February 19, 2017 4 min read
“Pot Cushions? What on earth is a Pot Cushion? And why would anyone put embroidery on it?!” This is the incredulous response of my friend – raised in the mega-city of Mumbai!
Mumbai has had piped water since forever.
But even today many hamlets in India get piped water only through a common village tap and a few still rely on common wells.
To bring water from the common village source to the home, pots are used.
And photos of Indian women carrying several pots of water on their heads can be found all over the internet.
Here is one from Rajasthan – a beautiful Bhil girl I met in Jhadol district inRajasthan:
If you look carefully, the pot that Paaro is carrying on her head rests on a little cloth cushion.
This could just be a long piece of multipurpose cloth that is twisted and coiled up to form a cushion.
Or it could be an ornately decorated piece like this one from the Banjaras of Odisha:
Here are some from Gujarat:
A common item associated with housework and chores has been decorated so beautifully!
What is it that drives these women to compulsively make everything around them beautiful – decorating every object that they can lay their hands on!!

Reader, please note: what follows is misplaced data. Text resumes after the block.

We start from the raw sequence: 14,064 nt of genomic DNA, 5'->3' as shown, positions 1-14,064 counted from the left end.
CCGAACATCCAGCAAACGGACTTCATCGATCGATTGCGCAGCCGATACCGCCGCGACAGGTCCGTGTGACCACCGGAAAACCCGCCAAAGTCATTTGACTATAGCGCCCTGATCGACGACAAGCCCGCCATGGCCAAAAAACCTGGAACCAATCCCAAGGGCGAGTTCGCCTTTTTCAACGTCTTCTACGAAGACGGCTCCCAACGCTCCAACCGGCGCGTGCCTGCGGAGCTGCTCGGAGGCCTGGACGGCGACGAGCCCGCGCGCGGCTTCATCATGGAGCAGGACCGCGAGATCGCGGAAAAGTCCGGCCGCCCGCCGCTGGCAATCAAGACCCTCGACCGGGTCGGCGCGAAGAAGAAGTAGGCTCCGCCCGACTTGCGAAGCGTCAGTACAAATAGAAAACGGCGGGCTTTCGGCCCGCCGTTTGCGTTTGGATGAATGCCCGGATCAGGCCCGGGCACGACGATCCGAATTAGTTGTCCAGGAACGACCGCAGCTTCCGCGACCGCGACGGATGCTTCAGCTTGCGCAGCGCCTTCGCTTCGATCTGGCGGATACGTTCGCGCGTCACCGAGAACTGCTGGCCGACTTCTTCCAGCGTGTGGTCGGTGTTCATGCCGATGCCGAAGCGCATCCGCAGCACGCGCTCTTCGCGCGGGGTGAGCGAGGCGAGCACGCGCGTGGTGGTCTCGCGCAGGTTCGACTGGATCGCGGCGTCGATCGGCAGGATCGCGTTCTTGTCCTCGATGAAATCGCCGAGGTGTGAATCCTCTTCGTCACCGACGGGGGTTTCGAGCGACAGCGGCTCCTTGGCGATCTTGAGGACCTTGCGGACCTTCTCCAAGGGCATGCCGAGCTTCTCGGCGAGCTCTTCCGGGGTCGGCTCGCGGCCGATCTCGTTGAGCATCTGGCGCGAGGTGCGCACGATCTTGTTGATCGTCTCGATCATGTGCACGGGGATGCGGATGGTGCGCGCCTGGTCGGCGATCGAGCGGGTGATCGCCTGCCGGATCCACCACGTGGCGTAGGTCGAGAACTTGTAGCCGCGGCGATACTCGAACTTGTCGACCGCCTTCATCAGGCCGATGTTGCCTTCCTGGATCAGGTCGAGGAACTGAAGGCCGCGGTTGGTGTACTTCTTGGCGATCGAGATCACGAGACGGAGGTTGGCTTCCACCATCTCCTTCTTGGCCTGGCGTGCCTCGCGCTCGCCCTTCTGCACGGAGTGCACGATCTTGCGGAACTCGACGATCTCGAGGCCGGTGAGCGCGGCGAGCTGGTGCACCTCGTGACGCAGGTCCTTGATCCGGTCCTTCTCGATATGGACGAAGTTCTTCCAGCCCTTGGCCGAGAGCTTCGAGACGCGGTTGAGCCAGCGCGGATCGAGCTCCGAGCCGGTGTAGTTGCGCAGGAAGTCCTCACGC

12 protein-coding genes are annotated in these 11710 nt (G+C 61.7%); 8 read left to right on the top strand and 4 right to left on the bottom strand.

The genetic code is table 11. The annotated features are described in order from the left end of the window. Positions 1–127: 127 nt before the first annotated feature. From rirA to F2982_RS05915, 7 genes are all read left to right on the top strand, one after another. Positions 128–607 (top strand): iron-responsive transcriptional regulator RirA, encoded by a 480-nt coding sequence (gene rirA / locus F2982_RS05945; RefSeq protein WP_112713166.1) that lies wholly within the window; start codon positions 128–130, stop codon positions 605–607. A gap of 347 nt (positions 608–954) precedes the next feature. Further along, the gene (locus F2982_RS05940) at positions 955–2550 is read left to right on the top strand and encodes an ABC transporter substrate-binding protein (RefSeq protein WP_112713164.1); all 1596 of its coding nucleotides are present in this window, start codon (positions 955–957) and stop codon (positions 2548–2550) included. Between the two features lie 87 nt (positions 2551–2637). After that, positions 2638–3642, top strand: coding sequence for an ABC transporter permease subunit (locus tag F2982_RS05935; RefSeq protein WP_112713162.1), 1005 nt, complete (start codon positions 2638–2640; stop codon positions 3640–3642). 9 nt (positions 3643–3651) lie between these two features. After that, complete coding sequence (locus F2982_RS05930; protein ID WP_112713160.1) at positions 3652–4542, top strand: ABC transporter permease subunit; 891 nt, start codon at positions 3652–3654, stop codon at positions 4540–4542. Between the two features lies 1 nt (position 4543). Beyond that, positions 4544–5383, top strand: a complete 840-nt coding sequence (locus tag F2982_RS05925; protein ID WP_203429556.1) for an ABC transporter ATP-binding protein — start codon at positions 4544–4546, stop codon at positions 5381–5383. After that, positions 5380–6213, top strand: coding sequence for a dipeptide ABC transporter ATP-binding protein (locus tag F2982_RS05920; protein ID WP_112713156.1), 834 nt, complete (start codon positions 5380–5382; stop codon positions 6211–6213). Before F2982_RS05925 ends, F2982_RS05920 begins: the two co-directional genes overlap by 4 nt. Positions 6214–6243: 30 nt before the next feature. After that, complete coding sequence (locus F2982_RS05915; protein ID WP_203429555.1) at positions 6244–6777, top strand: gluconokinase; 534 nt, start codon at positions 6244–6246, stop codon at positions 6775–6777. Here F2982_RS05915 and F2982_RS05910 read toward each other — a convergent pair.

Today – extended families live scattered across a region and relatives are constantly dropping in to visit, usually after a tedious journey in the heat. So the first welcome in any home is to offer the guest water and a piece of jaggery. This standard welcome within the home takes on larger proportions in weddings when the bride’s family welcomes the groom’s family.
And for such ceremonial occasions, ornamented Indhonis are used:
And here is a different type of Indhoni:
This type of construction is used to hang pots of butter and milk suspended from the beams on the roof of the house.
“What? Hang a pot of milk from the ceiling?? Why?”
Such an arrangement finds a mention in the epic Mahabharat, in the stories of Lord Krishna’s childhood. Although he was an adorable toddler, he was known as “maakhan chor” or “butter thief” as he stole pots and pots of their home-made butter and exasperated them!
In order to keep their butter and milk safe from him and his buddies, such devices were created. Today these hanging Indhonis are useful in avoiding mischief by cats!
The things I have learned about my own cultural history through things I had seen as “art” just amazes me!
In Indian folk art – nothing ever seems to be art for art’s sake – art is always always alwaysa palimpsest and merely acts the visible layer to attract viewers to the real treasure of the cultural context that lies beneath.
And it is through these layers
that I, a person born
the concept of India!
Here I am a dozen years ago – with the pot and an Indhoni trying very hard not to be clumsy!!
The Indhonis are available on
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